Hardy took some flak for publishing this poem: after it appeared, a newspaper editorial denounced him for presenting an unpatriotic soldier whose whiney sentiments did not reflect those of the majority of the soldiers, or of the British people. Britain began the Second Boer War in a flurry of flag-waving and cocky self-assurance about their military superiority, but the war quickly became less popular at home as British casualties mounted horribly and unexpectedly. The parameters of victory became increasingly difficult to define -- as is often the case when a uniformed, invading army battles a widely dispersed field of insurgents defending their own territory.

Hardy could have written a poem to boost the flagging confidence of his nation in the war -- something that would have been a little more "on message" with the government's vision, and certainly more consistent with Christmas cheer -- but he called it as he saw it, and that is what we count on poets to do. Now, more than 100 years later, Hardy's poem still has a lot to say. He is our own talking ghost: a reminder of a time when poets spoke out on the great issues of the day, and when the public paid attention to them.

The links to the thesaurus open up wordmaps that illuminate some of Hardy's interesting word choices in this short and powerful poem:

South of the Line, inland from far Durban,
A mouldering soldier lies - your countryman.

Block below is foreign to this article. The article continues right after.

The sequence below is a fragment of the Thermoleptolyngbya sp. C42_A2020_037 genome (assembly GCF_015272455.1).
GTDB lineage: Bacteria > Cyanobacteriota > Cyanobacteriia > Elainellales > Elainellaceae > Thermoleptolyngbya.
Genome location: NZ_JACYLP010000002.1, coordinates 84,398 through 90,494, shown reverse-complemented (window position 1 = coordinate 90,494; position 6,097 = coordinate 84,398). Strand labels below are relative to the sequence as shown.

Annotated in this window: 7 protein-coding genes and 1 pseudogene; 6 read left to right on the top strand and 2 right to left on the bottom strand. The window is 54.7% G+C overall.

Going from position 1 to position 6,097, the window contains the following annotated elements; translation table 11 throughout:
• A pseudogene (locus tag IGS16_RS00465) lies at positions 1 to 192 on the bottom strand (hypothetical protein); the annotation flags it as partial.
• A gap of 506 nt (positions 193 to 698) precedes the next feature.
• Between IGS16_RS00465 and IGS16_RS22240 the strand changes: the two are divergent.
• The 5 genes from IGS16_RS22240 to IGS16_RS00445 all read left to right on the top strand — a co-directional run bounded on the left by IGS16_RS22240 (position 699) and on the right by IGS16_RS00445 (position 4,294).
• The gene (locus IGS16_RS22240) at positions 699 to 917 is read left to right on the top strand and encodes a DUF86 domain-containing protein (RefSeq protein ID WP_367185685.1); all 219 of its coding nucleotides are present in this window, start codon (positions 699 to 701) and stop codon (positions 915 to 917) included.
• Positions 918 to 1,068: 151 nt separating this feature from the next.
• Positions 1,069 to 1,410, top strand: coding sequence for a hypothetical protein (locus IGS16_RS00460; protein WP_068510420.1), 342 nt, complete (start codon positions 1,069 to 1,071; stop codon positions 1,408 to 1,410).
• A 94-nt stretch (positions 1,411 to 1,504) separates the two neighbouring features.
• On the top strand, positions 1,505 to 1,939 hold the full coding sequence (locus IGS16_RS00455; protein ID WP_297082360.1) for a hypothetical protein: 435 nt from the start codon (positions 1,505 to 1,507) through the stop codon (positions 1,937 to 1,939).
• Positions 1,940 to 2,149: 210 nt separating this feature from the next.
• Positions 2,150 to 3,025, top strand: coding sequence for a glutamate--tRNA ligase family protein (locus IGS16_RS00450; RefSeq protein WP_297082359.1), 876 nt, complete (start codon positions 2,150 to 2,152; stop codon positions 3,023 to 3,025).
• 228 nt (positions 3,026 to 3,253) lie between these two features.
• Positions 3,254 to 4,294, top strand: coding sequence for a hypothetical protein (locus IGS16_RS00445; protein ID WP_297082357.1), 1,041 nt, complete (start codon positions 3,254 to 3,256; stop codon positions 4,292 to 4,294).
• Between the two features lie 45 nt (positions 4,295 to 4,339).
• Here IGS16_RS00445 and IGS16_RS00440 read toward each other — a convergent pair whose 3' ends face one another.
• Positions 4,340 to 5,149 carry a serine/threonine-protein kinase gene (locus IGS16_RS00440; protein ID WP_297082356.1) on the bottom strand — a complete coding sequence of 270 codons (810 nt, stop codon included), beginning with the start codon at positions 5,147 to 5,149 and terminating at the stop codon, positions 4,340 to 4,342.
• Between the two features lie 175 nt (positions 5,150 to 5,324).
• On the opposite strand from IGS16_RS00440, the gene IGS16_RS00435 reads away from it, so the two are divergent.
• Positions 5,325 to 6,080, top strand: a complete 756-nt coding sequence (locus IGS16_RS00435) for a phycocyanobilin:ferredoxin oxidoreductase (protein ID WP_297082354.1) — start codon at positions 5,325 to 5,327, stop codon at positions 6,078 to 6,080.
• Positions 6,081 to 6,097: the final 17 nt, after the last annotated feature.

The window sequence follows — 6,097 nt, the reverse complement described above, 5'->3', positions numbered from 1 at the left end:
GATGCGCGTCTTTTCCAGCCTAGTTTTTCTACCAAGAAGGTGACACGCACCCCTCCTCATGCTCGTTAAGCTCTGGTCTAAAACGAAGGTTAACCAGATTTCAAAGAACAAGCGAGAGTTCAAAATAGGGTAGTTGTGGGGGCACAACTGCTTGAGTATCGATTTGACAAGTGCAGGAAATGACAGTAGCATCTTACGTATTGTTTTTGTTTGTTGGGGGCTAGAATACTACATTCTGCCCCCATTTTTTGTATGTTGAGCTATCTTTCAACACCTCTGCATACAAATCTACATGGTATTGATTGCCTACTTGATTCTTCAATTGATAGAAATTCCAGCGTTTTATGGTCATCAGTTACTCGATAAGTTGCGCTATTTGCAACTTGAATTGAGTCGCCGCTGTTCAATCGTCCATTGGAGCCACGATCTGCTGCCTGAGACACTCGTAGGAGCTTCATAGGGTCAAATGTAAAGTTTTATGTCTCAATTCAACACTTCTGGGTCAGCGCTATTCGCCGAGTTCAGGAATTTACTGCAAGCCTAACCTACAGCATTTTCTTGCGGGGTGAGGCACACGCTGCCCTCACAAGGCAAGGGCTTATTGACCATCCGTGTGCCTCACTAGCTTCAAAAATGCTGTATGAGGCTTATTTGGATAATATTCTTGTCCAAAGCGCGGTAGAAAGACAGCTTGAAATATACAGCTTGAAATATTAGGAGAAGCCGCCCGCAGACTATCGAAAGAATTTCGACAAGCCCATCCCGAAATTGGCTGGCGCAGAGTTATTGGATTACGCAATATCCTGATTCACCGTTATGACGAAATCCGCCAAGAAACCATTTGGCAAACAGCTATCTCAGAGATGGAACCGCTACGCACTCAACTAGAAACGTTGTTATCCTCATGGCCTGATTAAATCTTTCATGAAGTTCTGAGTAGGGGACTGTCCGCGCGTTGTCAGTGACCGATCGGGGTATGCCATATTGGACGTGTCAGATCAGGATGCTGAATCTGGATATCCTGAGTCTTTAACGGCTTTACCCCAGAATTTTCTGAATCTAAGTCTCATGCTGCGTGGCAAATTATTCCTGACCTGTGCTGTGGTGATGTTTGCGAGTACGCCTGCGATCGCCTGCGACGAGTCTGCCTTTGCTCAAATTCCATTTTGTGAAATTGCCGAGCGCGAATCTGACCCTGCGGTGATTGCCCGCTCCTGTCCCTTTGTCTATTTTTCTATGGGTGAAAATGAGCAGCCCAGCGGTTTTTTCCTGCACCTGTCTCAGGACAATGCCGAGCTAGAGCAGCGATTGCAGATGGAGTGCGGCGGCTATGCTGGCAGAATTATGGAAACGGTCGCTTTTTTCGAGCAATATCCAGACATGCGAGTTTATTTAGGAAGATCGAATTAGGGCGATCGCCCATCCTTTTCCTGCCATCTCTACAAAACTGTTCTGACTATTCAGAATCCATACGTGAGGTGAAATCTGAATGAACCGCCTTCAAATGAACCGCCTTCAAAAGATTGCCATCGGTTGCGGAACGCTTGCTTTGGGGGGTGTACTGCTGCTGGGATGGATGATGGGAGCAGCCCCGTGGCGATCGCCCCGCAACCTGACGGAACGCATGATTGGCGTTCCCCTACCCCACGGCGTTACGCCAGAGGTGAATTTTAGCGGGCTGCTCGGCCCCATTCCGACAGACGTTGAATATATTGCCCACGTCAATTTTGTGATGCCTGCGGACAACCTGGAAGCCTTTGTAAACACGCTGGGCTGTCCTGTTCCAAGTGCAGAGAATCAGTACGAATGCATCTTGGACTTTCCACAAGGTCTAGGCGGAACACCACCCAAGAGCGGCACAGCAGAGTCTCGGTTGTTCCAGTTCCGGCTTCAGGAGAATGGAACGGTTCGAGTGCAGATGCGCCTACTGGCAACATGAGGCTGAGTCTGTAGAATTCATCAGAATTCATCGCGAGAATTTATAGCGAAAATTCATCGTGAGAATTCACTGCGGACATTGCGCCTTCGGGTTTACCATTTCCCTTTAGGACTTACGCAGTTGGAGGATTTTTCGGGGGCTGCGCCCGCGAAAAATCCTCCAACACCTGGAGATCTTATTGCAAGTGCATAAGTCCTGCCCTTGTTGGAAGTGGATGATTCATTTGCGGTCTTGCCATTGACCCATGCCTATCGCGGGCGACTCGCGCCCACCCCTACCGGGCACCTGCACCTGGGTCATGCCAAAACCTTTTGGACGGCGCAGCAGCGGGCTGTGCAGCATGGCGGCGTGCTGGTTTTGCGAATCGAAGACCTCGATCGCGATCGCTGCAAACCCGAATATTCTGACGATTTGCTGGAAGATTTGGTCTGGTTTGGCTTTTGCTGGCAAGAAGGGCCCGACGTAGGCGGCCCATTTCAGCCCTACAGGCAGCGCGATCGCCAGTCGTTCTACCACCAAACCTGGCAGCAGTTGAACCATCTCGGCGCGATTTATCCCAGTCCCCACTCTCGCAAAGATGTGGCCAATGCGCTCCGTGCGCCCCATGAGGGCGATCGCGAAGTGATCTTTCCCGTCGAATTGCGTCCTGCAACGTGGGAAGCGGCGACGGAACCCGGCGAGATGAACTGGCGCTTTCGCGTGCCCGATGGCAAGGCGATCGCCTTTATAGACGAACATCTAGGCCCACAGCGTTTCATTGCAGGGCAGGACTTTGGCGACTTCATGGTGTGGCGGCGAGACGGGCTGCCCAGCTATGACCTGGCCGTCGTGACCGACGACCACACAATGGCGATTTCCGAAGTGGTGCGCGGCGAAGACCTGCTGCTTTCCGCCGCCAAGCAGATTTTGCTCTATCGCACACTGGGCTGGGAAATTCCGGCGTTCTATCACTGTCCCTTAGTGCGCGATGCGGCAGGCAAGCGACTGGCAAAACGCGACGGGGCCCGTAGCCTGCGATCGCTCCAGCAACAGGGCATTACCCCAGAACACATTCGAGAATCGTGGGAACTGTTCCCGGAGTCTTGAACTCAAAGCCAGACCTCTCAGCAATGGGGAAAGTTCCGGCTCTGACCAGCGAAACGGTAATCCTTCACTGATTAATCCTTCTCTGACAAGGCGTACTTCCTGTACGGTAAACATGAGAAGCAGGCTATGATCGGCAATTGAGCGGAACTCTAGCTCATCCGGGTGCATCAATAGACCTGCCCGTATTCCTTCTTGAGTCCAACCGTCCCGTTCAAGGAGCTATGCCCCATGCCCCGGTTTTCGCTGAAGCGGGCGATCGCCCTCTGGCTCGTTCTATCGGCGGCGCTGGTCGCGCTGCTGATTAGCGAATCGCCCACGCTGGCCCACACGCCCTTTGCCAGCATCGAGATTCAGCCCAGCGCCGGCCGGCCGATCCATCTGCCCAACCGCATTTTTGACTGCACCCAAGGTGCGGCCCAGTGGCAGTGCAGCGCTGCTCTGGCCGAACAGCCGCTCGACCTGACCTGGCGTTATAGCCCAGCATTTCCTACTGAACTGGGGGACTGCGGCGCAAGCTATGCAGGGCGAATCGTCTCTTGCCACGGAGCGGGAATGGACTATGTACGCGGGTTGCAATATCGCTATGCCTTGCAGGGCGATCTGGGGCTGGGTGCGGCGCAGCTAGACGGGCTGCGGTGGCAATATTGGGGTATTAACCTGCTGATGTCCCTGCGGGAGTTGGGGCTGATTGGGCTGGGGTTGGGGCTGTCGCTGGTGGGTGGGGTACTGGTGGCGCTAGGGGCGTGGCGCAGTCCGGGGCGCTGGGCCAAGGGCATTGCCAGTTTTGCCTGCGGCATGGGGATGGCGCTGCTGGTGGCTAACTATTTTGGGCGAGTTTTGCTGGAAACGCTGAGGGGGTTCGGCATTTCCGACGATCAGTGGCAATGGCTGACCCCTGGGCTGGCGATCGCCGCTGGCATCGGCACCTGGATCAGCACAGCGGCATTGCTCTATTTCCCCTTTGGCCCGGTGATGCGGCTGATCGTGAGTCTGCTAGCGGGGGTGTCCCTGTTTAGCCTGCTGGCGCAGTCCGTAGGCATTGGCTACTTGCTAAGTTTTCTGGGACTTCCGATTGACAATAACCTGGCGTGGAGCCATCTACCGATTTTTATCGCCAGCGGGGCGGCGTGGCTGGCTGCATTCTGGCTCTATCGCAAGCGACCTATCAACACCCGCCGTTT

Awry and doubled up are his grey bones,
And on the breeze his puzzled phantom moans
Nightly to clear Canopus: "I would know
By whom and when the All-Earth-gladdening Law
Of Peace, brought in by that Man Crucified,
Was ruled to be inept, and set aside?
And what of logic or of truth appears
In tacking "Anno Domini" to the years?
Near twenty-hundred liveried thus have hied,
But tarries yet the Cause for which He died.

Hardy wrote an eloquent letter rebutting the editorial attack on him, which is reprinted in a collection of his prose. You can read it here (the passage is on pages 157-158, in case the link only brings up the title page; scroll to about the middle of the book):


Another poem of Hardy's that treats similar themes is "Drummer Hodge":


Here's a link to a picture of Brits and Boers, along with the poem, that may give a clue to Hardy's use of the word "liveried": it was a feature of the Boer Wars that British soldiers in their uniforms were easily recognizable as standout targets. The Boers, on the other hand, wore their everyday clothes and slipped seamlessly in and out of the civilian population.


Interestingly, several online versions of this poem in place of "liveried" have "livened." This substitution is probably wrong and makes line 11 of the poem parse completely differently, but still gives a valid and thought-provoking reading.

There are two choral settings of "A Christmas Ghost Story." We sang the one by Mr. Garth Baxter:


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Orin Hargraves is an independent lexicographer and contributor to numerous dictionaries published in the US, the UK, and Europe. He is also the author of Mighty Fine Words and Smashing Expressions (Oxford), the definitive guide to British and American differences, and Slang Rules! (Merriam-Webster), a practical guide for English learners. In addition to writing the Language Lounge column, Orin also writes for the Macmillan Dictionary Blog. Click here to visit his website. Click here to read more articles by Orin Hargraves.